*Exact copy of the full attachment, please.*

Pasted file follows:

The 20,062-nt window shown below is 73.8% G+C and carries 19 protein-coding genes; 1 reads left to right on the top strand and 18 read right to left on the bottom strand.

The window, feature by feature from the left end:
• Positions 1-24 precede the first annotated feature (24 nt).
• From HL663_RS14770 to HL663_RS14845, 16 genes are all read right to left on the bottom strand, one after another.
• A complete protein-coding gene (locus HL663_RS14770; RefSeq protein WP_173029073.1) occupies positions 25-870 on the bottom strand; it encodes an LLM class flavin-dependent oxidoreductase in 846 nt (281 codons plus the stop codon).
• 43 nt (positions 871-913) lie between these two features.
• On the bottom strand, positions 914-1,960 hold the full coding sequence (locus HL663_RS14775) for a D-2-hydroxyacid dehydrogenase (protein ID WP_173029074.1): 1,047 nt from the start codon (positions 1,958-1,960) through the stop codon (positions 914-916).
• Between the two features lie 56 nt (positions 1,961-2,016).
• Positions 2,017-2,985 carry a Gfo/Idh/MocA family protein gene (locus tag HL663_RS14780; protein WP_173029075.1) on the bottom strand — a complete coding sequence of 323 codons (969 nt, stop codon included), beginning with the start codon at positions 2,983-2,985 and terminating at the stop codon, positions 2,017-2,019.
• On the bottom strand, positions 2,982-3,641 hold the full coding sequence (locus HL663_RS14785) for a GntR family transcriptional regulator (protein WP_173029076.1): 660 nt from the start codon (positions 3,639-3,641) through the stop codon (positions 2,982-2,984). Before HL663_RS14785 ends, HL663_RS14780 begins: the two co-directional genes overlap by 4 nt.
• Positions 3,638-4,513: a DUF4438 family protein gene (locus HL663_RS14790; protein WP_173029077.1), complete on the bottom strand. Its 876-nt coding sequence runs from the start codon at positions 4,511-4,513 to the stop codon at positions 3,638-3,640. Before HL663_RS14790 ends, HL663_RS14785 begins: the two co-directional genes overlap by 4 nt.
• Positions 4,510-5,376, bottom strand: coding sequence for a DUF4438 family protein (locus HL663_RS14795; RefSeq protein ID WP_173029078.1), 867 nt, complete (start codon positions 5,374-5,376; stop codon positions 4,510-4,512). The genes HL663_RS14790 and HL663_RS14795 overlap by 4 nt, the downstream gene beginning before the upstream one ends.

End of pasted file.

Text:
The 20,062-nt window shown below is 73.8% G+C and carries 19 protein-coding genes; 1 reads left to right on the top strand and 18 read right to left on the bottom strand.

The window, feature by feature from the left end:
• Positions 1-24 precede the first annotated feature (24 nt).
• From HL663_RS14770 to HL663_RS14845, 16 genes are all read right to left on the bottom strand, one after another.
• A complete protein-coding gene (locus HL663_RS14770; RefSeq protein WP_173029073.1) occupies positions 25-870 on the bottom strand; it encodes an LLM class flavin-dependent oxidoreductase in 846 nt (281 codons plus the stop codon).
• 43 nt (positions 871-913) lie between these two features.
• On the bottom strand, positions 914-1,960 hold the full coding sequence (locus HL663_RS14775) for a D-2-hydroxyacid dehydrogenase (protein ID WP_173029074.1): 1,047 nt from the start codon (positions 1,958-1,960) through the stop codon (positions 914-916).
• Between the two features lie 56 nt (positions 1,961-2,016).
• Positions 2,017-2,985 carry a Gfo/Idh/MocA family protein gene (locus tag HL663_RS14780; protein WP_173029075.1) on the bottom strand — a complete coding sequence of 323 codons (969 nt, stop codon included), beginning with the start codon at positions 2,983-2,985 and terminating at the stop codon, positions 2,017-2,019.
• On the bottom strand, positions 2,982-3,641 hold the full coding sequence (locus HL663_RS14785) for a GntR family transcriptional regulator (protein WP_173029076.1): 660 nt from the start codon (positions 3,639-3,641) through the stop codon (positions 2,982-2,984). Before HL663_RS14785 ends, HL663_RS14780 begins: the two co-directional genes overlap by 4 nt.
• Positions 3,638-4,513: a DUF4438 family protein gene (locus HL663_RS14790; protein WP_173029077.1), complete on the bottom strand. Its 876-nt coding sequence runs from the start codon at positions 4,511-4,513 to the stop codon at positions 3,638-3,640. Before HL663_RS14790 ends, HL663_RS14785 begins: the two co-directional genes overlap by 4 nt.
• Positions 4,510-5,376, bottom strand: coding sequence for a DUF4438 family protein (locus HL663_RS14795; RefSeq protein ID WP_173029078.1), 867 nt, complete (start codon positions 5,374-5,376; stop codon positions 4,510-4,512). The genes HL663_RS14790 and HL663_RS14795 overlap by 4 nt, the downstream gene beginning before the upstream one ends.